Historically, a very large variety of everyday artifacts were made of wood, which makes them representative of their historical period or social context and valuable for archaeologists and historians. In order to preserve degraded wood and to develop and apply suitable conservation treatments, chemical and physical characterization of archaeological wood is needed. This review provides the reader with a survey on state-of-the-art of instrumental analytical tools available to understand the morphology and the chemical composition of archaeological wood. The focus is on microscopic and spectroscopic techniques such as scanning electron microscopy (SEM), Fourier transform infrared spectroscopy (FTIR), Raman, nuclear magnetic resonance (NMR) and analytical techniques based on pyrolysis, such as direct exposure-mass spectrometry (DE-MS), pyrolysis-mass spectrometry (Py-MS), pyrolysis-gas chromtography-mass spectrometry (Py-GC/MS), with emphasis on their respective potentialities and limitations. The advantages of techniques based on synchrotron radiation are also discussed. In addition, the applicability of each examined technique is illustrated and discussed through specific examples from the literature.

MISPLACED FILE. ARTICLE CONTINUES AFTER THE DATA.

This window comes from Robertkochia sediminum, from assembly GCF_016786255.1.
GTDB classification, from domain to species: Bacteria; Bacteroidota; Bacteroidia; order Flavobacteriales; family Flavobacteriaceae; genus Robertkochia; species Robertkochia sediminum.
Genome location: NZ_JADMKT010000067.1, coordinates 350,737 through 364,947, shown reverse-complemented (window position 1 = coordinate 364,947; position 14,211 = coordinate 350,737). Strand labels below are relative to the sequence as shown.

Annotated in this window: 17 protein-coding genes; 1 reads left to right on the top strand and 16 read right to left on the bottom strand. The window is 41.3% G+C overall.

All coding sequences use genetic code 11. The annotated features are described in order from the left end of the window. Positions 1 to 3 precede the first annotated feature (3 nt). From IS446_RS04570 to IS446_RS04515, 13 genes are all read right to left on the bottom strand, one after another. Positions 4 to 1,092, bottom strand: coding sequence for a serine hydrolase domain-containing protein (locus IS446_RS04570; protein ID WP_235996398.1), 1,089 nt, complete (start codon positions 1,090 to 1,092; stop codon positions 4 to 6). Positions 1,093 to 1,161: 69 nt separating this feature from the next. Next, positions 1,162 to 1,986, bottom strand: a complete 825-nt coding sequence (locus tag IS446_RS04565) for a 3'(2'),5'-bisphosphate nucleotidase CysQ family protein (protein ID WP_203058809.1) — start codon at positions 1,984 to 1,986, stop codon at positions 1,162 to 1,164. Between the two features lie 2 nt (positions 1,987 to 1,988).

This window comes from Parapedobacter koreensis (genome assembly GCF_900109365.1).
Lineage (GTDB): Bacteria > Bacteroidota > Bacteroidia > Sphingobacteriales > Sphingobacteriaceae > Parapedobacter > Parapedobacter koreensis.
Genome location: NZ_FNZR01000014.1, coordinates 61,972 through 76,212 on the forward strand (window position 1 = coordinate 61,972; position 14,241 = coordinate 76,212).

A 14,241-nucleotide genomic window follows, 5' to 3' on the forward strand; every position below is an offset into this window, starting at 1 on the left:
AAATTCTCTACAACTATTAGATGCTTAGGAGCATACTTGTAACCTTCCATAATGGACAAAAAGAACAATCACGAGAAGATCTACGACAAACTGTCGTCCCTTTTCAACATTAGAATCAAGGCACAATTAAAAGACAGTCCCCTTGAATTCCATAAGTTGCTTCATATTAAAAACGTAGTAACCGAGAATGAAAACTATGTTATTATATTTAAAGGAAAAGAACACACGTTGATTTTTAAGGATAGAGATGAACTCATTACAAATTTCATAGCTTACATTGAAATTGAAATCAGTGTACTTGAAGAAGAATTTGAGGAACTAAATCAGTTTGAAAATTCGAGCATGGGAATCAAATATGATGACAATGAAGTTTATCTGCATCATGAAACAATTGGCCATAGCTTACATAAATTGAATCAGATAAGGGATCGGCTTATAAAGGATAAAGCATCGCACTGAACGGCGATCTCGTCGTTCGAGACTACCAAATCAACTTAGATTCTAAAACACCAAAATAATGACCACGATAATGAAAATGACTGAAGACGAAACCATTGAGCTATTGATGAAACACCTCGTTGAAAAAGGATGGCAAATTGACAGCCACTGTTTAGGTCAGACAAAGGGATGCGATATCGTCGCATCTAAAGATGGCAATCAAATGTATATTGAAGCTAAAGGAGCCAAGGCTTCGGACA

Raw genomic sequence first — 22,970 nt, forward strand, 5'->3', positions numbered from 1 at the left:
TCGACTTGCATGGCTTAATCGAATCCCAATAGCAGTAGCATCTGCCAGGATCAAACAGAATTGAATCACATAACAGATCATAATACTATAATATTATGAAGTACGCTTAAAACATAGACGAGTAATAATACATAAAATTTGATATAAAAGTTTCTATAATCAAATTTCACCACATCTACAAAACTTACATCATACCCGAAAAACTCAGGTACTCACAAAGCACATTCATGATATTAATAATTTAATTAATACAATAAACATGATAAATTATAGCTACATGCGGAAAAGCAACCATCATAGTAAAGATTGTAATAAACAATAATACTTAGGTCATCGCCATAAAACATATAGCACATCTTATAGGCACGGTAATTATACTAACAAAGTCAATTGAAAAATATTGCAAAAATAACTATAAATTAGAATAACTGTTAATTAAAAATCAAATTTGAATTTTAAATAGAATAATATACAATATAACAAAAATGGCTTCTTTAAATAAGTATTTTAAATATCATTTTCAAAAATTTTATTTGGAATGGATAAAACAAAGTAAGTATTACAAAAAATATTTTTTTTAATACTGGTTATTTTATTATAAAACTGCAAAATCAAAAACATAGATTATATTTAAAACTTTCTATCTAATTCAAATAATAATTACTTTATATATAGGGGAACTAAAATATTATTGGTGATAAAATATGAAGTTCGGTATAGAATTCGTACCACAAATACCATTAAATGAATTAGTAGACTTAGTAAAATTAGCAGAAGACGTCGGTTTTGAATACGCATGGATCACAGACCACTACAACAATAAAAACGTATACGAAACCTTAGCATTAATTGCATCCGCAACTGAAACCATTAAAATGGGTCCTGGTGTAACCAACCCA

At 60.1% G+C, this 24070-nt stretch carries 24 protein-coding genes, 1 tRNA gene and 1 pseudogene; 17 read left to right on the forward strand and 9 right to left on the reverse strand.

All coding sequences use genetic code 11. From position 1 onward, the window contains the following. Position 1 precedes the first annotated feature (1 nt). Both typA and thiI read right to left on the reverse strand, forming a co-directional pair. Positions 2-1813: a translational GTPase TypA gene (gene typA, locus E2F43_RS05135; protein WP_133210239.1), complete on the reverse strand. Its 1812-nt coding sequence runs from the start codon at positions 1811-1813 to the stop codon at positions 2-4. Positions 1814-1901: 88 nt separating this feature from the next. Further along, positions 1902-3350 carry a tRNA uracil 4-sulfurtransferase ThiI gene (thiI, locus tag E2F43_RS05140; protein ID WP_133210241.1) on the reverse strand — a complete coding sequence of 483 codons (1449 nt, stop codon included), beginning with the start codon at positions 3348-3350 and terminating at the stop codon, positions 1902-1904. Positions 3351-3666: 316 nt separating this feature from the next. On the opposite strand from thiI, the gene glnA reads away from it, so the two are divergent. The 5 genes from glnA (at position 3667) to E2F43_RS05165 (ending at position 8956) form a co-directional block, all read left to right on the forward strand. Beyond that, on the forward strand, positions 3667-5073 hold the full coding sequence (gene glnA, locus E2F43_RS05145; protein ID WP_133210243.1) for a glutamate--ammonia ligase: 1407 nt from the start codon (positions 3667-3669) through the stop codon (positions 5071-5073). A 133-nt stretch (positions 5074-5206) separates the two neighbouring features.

|Autori:||Lucejko, JEANNETTE JACQUELINE; Modugno, Francesca; Ribechini, Erika; Tamburini, Diego; Colombini, MARIA PERLA|
|Titolo:||Analytical Instrumental Techniques to Study Archaeological Wood Degradation|
|Anno del prodotto:||2015|
|Digital Object Identifier (DOI):||10.1080/05704928.2015.1046181|
|Appare nelle tipologie:||1.1 Articolo in rivista|